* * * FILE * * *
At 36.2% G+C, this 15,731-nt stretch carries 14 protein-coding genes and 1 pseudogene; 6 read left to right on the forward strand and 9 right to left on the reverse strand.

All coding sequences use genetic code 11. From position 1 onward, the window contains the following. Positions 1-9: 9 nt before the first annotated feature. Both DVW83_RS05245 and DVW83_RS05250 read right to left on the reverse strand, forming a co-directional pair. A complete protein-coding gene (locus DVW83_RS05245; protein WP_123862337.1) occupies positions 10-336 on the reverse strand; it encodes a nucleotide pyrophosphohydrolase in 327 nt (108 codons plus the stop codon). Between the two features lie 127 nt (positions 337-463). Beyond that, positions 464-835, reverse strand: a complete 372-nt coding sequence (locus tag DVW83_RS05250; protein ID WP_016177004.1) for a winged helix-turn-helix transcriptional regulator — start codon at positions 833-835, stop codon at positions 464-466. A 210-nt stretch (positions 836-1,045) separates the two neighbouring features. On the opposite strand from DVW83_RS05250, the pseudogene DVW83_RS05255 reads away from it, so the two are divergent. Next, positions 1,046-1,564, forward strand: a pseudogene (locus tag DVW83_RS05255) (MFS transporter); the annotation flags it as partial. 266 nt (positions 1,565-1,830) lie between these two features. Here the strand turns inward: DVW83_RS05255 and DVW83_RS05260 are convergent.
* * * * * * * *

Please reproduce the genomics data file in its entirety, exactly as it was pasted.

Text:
At 36.2% G+C, this 15,731-nt stretch carries 14 protein-coding genes and 1 pseudogene; 6 read left to right on the forward strand and 9 right to left on the reverse strand.

All coding sequences use genetic code 11. From position 1 onward, the window contains the following. Positions 1-9: 9 nt before the first annotated feature. Both DVW83_RS05245 and DVW83_RS05250 read right to left on the reverse strand, forming a co-directional pair. A complete protein-coding gene (locus DVW83_RS05245; protein WP_123862337.1) occupies positions 10-336 on the reverse strand; it encodes a nucleotide pyrophosphohydrolase in 327 nt (108 codons plus the stop codon). Between the two features lie 127 nt (positions 337-463). Beyond that, positions 464-835, reverse strand: a complete 372-nt coding sequence (locus tag DVW83_RS05250; protein ID WP_016177004.1) for a winged helix-turn-helix transcriptional regulator — start codon at positions 833-835, stop codon at positions 464-466. A 210-nt stretch (positions 836-1,045) separates the two neighbouring features. On the opposite strand from DVW83_RS05250, the pseudogene DVW83_RS05255 reads away from it, so the two are divergent. Next, positions 1,046-1,564, forward strand: a pseudogene (locus tag DVW83_RS05255) (MFS transporter); the annotation flags it as partial. 266 nt (positions 1,565-1,830) lie between these two features. Here the strand turns inward: DVW83_RS05255 and DVW83_RS05260 are convergent.